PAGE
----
Fake Facebook Likes Might Be In FTC Crosshairs
The FTC doesn’t quite know what to make of Facebook likes. It recognizes that there is no way to disclose when a like has been given and also isn’t sure how much stock social network users put into likes when deciding whether to patronize a business. Still the agency recommends against incentivizing likes, which is now possible a moot point since Facebook officially ended that practice on Facebook Pages when it shut down “like gates” last November.
As for fake likes, FTC is not at all conflicted. Both buyers and sellers of likes from non-existent or people with no experience with a business’ product or service could face enforcement.
“I wouldn’t be surprised if one of the next FTC actions is against fake likes,” Fitzpatrick said. “It’s just so disingenuous what they do. It’s so fraudulent and it really undermines the value of Facebook and the like button.”
On Twitter, Limited Space Is No Excuse
The FTC also reiterated its guidance about Twitter, first signaled in its 2013 .Com Disclosures PDF, that the abbreviated 140-character space doesn’t change the need for disclosure. From the FAQ: “The words ‘Sponsored’ and ‘Promotion’ use only 9 characters. ‘Paid ad’ only uses 7 characters. Starting a tweet with ‘Ad:’ or ‘#ad’ – which takes only 3 characters – would likely be effective.”
Video Disclosures Must Take It From The Top
For YouTube video, it’s not enough to have a disclaimer on the details page; the disclosure must be made at the beginning of the video and preferably repeated multiple times for longer-form pieces. Similarly streaming video — often used by video game reviewers sponsored by gaming companies — needs disclosure throughout.
Many Marketers Still Haven’t Gotten The Message
All in all, the FTC has put together a clear and nuanced roadmap to help marketers stay out of the regulator’s crosshairs. But the message might not be hitting its target. Fitzpatrick says the FTC could do more to publicize the guidelines, which were published without much fanfare on the last Friday in May and haven’t received much media attention.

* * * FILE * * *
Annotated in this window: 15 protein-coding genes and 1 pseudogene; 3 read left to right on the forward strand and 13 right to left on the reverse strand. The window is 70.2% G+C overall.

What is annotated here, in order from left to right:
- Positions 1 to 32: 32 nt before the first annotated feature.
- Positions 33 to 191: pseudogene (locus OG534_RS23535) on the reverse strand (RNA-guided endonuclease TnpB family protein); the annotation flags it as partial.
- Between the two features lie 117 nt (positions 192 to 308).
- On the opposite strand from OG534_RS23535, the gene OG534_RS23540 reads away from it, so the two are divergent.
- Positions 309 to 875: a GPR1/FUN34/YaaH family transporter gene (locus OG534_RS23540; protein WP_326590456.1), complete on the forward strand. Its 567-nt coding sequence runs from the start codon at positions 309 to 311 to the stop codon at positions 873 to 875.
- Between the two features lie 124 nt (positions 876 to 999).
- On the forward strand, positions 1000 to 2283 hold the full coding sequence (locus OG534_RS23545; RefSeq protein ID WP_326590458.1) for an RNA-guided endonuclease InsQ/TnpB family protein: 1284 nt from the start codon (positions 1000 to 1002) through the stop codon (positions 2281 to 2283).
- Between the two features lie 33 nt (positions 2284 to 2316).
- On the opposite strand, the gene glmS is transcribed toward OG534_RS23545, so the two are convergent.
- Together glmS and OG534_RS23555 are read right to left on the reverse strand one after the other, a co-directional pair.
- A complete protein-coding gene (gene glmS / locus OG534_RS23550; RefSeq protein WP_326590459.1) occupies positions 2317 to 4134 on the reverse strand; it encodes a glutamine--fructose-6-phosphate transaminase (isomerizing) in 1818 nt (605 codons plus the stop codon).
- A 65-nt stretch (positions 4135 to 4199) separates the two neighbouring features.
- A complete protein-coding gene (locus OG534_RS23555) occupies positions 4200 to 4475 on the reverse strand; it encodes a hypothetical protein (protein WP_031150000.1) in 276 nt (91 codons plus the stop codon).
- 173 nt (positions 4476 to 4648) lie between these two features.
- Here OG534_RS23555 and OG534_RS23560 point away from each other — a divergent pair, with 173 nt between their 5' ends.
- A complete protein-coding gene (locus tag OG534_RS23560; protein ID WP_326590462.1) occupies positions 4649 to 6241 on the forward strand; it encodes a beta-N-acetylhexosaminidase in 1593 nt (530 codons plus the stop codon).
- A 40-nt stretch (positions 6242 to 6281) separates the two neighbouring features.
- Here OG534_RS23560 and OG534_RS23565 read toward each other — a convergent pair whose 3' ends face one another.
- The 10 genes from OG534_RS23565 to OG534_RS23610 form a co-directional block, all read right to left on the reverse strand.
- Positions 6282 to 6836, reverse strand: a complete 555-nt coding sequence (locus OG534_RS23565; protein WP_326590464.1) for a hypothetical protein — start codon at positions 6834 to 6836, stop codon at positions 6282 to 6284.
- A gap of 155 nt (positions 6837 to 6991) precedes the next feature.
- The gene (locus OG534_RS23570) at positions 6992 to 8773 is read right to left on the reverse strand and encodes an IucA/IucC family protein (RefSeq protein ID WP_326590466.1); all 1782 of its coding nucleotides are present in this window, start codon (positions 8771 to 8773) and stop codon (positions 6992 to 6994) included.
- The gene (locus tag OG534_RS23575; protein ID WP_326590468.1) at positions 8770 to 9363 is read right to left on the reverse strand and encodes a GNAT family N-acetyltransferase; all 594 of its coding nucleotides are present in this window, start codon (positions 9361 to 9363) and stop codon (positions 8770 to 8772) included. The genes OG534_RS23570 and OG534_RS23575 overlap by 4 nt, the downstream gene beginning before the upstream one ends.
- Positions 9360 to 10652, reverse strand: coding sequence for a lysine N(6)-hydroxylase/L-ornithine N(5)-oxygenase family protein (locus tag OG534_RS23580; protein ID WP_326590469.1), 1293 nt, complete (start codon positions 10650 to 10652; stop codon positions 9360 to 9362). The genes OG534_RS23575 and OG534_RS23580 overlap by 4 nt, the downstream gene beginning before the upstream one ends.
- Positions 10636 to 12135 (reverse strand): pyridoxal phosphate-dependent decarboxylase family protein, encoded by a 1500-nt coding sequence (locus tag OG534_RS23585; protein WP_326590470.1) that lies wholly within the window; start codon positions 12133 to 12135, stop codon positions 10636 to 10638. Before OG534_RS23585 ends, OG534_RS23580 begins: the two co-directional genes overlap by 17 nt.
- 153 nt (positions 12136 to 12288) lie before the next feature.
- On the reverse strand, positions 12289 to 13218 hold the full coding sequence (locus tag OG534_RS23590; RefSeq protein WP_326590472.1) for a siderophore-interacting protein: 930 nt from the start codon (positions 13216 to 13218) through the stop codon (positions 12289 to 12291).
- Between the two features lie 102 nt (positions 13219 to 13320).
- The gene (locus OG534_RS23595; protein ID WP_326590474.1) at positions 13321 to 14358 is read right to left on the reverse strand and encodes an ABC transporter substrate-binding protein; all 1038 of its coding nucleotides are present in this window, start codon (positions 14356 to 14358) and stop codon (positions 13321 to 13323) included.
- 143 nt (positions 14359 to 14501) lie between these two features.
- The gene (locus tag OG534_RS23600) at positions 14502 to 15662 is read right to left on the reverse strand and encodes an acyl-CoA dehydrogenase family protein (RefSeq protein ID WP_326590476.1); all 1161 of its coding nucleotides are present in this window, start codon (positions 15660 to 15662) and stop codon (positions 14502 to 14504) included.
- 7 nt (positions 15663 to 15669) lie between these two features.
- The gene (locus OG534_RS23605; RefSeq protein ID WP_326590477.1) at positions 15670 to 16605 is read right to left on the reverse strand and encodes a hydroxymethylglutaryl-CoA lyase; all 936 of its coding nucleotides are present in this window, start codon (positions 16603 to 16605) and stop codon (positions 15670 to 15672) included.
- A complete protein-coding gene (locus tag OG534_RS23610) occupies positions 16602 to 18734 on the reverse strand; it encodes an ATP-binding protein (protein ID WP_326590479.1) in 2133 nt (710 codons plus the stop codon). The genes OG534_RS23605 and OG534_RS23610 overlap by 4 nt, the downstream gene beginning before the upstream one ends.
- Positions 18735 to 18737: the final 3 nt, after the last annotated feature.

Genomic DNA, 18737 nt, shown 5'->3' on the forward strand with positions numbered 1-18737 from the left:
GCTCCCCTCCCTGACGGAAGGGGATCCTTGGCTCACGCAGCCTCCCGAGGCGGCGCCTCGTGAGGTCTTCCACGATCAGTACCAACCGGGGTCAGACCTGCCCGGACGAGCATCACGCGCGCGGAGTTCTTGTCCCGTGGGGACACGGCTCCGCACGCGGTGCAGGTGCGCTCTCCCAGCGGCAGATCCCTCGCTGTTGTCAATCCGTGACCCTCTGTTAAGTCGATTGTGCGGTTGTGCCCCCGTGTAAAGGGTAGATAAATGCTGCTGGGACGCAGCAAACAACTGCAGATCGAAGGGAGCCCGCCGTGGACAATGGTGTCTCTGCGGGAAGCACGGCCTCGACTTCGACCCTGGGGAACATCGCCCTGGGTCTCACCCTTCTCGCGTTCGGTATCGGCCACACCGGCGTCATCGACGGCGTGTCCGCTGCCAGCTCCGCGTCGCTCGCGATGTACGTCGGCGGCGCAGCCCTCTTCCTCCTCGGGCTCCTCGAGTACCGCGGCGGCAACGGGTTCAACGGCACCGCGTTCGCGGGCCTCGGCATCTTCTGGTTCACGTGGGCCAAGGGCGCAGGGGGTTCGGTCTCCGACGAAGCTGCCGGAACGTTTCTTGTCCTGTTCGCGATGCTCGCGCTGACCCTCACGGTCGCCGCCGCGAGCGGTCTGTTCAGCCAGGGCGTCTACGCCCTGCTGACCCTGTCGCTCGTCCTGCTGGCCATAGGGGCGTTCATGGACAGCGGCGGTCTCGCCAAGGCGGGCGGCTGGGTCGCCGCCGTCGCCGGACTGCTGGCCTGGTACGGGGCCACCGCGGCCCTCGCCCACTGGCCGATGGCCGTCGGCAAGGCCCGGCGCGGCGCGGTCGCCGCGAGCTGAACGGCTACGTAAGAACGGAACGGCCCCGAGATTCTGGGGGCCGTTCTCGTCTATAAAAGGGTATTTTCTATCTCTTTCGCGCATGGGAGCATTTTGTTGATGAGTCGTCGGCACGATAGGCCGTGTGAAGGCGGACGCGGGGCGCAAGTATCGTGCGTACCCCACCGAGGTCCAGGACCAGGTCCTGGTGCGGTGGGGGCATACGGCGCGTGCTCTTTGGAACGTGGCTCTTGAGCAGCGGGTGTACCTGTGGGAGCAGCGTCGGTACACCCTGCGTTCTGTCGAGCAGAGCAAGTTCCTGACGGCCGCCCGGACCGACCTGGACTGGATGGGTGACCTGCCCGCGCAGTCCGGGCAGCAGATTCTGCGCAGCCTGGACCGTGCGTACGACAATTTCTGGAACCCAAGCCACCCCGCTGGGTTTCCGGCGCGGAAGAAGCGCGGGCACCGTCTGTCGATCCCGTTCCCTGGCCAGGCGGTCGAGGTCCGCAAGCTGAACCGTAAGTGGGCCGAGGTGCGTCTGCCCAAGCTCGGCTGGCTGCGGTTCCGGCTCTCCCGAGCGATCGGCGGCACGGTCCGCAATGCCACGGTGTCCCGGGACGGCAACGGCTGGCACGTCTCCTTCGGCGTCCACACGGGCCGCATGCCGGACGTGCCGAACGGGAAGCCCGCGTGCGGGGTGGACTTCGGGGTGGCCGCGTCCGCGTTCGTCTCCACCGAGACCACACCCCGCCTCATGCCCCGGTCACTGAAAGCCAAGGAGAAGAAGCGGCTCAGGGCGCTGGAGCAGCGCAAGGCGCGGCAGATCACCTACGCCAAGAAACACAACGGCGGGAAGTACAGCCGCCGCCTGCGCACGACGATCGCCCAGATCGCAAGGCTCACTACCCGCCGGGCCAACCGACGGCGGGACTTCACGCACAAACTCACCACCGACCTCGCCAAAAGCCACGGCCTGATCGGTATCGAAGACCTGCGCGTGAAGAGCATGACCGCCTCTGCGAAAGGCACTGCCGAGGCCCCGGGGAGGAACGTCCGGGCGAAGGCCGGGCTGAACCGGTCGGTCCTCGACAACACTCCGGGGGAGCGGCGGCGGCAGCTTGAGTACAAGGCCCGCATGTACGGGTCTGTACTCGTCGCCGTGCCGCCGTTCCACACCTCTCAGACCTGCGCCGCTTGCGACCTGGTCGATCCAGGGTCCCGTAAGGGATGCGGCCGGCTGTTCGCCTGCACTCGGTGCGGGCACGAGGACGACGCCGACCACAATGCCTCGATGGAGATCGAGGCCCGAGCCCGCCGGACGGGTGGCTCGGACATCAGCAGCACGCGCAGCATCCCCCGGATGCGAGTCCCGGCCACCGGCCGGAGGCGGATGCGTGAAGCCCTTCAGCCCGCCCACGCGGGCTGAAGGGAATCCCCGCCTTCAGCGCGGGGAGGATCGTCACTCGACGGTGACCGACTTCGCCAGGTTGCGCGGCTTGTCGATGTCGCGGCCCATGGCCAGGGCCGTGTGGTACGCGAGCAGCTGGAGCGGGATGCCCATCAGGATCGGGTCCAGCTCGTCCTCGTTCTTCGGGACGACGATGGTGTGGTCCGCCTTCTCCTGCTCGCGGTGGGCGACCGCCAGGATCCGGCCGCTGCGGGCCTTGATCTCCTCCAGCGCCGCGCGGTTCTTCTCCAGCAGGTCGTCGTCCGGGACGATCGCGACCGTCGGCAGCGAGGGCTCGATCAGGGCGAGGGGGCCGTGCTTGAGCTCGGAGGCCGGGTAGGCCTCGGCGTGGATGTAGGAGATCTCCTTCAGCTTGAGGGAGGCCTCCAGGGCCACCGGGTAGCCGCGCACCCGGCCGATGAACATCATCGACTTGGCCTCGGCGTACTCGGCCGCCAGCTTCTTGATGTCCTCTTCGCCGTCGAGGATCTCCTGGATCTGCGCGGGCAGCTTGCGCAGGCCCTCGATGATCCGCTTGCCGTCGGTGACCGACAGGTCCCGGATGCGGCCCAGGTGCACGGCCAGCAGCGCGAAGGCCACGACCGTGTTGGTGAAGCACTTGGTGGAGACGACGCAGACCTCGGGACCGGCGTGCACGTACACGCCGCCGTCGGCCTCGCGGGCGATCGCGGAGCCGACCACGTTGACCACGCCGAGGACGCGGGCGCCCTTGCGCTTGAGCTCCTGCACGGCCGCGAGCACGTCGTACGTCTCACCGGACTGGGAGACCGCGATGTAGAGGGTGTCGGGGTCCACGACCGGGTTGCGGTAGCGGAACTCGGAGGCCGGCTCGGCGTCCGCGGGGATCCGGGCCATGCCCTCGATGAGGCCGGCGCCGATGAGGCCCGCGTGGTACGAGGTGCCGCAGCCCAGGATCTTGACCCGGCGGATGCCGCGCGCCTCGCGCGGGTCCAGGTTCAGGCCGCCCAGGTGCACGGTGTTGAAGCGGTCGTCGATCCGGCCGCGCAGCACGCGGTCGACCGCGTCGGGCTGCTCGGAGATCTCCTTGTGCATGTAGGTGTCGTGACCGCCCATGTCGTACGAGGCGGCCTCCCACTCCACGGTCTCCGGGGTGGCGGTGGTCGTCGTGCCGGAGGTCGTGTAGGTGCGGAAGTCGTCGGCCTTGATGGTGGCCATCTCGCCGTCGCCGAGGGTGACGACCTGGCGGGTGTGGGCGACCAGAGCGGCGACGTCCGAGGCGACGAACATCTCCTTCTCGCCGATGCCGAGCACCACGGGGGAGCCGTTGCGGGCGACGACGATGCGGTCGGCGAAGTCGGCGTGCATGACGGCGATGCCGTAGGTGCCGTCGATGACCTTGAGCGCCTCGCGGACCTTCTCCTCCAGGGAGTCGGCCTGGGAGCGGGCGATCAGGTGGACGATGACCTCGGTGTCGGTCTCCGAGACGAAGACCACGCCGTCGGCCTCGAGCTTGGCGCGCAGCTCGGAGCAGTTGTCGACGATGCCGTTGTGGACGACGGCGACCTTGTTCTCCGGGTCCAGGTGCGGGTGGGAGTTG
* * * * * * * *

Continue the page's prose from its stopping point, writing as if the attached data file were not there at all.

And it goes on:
“I still don’t think I’ve seen any press releases about it,” she said. “It’s interesting because people like myself, some of our clients, a lot of industry members have been waiting for this guidance for five years and to announce it on a Friday afternoon in the summer is not enough.”
Ted Murphy, founder and CEO of IZEA, a company that acts as middleman between brands and social media influencers, says the marketing industry needs to do a better job of self-regulation.
Many marketers don’t know the basic rules. Murphy said a 2014 survey sponsored by his company showed that 29% of marketers were completely unaware of the disclosure rules and that only 10% were aware of and understand the FTC guidelines.
“I think the real issue is the lack of awareness and education among the marketing community,” Murphy said. “We must continue to educate the community, and marketers must take responsibility to know, at the very least, that the disclosure question is one they should be asking.”
If that question is asked more often perhaps the message will reach influential people like Kobe Bryant, who just last week had a text book exchange with a journalist after tweeting about an energy drink.
— Kobe Bryant (@kobebryant) June 4, 2015
@kobebryant is this an advertisement?
— samir mezrahi (@samir) June 4, 2015
— Kobe Bryant (@kobebryant) June 4, 2015
So would the original tweet be considered a violation? Yes, says Fitzpatrick: “He should have disclosed his relationship with the brand.”